The Board of Trustees of the Galveston Wharves in a special meeting on Monday held an extensive public discussion of the pending sale of the Shearn Moody Plaza Parking Garage by the City of Galveston. The discussion was followed by a closed-door meeting on the issue, but the wharves board did not take definitive action.
Developer George Mitchell and Mitchell Historic Properties had intended to purchase the city-owned garage as part of the development of the Downtown Transportation Terminal under the Livable Communities Initiative. The wharves board outbid Mitchell by $1.2 million but the terms of the sale require that the garage become a part of the terminal project. The wharves board met in closed session to discuss that requirement.
Dianna Puccetti, who is the city council ex-officio member of the wharves board, attended a portion of the executive session, but not all of it.
“In executive session we came up with some parameters and we’re asking the executive director to discuss those parameters with the city,” said Wharves Board Chair Roland Bassett. Listen: MP3 RealPlayer
The board deferred action on the part of the agreement that requires “the acquisition, development and operation of an Intermodal Transportation Terminal” adjacent to the garage.
Earlier, before the executive session, Galveston City Manager Tom Muhlenbeck had told the wharves board he would be recommending to the city council that it accept the port’s bid.
“This Thursday I will be asking the city council to award the sale, pursuant to bid number 10-11-032, to the Board of Trustees of the City of Galveston Wharves for the purchase of the Shearn Moody Plaza Garage in the amount of $3,001,012.42 subject to the conditions delineated in the bid solicitation; and secondly we will be asking the council to accept a letter of intent between the City of Galveston and the Board of Trustees of the Galveston Wharves for the development of the Intermodal Transportation Terminal,” Muhlenbeck said.
Listen: MP3 RealPlayer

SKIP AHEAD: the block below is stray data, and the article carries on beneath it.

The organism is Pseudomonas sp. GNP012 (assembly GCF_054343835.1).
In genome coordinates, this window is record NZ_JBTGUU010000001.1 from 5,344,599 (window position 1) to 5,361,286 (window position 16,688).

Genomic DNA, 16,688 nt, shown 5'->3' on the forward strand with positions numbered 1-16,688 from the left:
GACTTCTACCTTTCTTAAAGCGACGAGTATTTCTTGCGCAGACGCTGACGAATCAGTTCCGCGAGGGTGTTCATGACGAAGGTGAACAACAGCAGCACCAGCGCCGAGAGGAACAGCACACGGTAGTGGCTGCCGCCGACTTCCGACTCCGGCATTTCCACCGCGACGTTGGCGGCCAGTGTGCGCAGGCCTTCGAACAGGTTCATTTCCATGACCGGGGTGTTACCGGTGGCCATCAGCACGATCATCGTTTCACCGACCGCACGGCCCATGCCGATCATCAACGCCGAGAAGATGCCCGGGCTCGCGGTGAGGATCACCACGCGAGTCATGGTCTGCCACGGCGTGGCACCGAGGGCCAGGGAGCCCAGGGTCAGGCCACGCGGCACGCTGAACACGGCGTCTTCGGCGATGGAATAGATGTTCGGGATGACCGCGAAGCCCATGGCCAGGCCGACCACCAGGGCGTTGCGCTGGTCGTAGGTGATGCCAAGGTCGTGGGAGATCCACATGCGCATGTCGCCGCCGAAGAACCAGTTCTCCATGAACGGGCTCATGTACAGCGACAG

Transportation consultant Barry Goodman said the terminal will serve a number of intermodal functions, including the Island Transit System, new park and ride services on the mainland, the track trolley when it returns, and future commuter rail service.
Wharves Board Trustee Benny Holland said that the port’s bid for the garage was a defensive act not offensive, explaining that the wharves board was concerned about another competitor for cruise ship parking. He asked about Mitchell’s intentions regarding cruise parking.
“Is it possible that the Mitchell group and the port could sit down and work this thing out to resolve our issues and your issues?” Holland asked. “I want you to understand, we are not trying to kill anything that is good for the city but the port is limited on what we can do and can’t do. We have got to protect our backside. Is it possible for us to sit down and work it out? Or is it an ‘either-or’?”
“Well, we look at it as an either –or,” replied Mitchell Senior Vice President Bill Ross. “And here is the reason why: We looked at the revenue that would be generated. And yes, we were looking at cruise parking to help us.”
Ross said “day trippers” from Houston will not be sufficient to fill the spaces in the garage and noted that Mitchell already has a 600 space garage for shoppers on The Strand, “and we don’t get a lot of business.”
Holland said the port also has a parking lot that does little business.
Galveston City Council will discuss the new “parameters” proposed by the wharves board at Thursday’s meeting. The wharves board will discuss the Intermodal Transportation Terminal issue at next Monday’s regular meeting.